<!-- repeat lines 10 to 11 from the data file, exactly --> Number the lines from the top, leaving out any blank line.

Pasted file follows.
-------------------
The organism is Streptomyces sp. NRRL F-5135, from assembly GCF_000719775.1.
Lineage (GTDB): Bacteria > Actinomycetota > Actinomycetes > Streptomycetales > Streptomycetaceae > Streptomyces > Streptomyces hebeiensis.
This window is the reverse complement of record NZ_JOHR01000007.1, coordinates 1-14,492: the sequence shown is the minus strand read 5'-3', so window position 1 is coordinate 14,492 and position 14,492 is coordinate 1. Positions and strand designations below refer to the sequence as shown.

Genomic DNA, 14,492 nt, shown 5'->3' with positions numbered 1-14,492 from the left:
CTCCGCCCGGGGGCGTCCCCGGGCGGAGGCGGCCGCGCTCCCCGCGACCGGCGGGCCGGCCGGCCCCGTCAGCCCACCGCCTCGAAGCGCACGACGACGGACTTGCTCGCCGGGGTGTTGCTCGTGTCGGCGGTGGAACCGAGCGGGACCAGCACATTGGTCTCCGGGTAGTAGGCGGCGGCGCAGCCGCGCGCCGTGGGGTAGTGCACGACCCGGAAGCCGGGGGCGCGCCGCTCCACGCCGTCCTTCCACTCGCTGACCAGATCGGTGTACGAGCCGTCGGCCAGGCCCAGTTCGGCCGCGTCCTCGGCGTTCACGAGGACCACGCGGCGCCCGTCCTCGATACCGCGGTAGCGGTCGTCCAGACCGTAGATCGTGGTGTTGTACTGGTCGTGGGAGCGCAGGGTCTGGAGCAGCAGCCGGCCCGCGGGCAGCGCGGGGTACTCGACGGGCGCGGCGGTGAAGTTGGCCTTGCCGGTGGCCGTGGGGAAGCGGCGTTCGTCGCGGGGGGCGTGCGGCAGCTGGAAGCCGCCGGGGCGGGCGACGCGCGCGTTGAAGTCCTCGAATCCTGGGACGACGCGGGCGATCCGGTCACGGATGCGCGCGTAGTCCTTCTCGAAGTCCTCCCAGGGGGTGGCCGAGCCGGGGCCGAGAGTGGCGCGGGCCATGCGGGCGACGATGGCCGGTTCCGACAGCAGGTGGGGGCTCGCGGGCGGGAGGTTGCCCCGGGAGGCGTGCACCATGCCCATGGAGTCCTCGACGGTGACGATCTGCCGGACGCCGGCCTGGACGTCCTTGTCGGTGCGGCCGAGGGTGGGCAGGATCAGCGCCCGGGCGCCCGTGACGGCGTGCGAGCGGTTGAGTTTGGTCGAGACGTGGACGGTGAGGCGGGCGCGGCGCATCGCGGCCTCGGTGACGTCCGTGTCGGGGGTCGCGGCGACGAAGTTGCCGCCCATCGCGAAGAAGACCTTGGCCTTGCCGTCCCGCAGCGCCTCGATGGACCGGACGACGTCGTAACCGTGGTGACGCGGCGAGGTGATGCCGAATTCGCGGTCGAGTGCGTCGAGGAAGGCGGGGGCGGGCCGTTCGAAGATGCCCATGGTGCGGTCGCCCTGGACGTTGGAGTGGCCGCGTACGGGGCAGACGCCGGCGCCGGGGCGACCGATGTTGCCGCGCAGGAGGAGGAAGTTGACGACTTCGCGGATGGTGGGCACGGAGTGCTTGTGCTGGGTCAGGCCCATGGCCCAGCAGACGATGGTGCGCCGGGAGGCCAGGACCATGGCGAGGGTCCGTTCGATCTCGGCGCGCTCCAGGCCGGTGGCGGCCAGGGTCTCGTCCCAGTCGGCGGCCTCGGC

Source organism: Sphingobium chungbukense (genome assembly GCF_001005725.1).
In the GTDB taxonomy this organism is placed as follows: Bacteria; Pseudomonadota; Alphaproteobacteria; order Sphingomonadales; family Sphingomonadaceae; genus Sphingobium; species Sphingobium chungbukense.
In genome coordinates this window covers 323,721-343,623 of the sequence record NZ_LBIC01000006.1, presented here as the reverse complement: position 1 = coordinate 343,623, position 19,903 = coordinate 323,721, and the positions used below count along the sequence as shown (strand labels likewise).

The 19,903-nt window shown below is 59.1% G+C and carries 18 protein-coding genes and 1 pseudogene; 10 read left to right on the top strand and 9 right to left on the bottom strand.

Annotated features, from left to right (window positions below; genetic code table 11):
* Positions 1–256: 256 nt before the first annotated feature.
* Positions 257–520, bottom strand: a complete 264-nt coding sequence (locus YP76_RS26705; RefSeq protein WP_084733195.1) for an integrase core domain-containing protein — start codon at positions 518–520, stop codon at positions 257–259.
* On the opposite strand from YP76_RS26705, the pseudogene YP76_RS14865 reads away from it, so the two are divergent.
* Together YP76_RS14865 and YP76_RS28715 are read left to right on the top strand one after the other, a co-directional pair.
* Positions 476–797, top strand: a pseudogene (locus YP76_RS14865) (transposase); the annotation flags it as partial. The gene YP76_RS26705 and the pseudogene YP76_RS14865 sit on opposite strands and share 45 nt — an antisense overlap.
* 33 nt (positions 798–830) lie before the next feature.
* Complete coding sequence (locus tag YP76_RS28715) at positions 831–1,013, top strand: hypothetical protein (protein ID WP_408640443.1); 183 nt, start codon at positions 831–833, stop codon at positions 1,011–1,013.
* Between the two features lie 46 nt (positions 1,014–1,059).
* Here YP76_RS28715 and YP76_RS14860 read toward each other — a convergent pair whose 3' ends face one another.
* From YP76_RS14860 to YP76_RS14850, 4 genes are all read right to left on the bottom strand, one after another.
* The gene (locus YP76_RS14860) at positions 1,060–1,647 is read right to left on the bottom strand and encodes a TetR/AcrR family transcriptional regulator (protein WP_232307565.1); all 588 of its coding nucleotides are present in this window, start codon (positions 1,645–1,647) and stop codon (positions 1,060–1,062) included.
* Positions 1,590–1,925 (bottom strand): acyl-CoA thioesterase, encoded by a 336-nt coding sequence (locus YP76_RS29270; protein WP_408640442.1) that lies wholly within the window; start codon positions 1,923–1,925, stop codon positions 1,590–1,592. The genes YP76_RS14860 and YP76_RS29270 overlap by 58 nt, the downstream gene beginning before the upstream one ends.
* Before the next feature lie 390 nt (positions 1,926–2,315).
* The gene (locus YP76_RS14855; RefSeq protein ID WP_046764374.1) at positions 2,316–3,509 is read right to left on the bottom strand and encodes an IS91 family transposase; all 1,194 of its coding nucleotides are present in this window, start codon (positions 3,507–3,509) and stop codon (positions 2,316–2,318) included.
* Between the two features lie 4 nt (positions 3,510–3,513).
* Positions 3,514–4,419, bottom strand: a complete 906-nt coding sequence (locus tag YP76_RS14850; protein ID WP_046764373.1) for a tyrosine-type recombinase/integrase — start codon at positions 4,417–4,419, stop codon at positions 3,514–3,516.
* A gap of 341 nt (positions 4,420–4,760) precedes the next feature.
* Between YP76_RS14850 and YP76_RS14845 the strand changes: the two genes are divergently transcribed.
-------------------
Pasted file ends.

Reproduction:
Annotated features, from left to right (window positions below; genetic code table 11):
* Positions 1–256: 256 nt before the first annotated feature.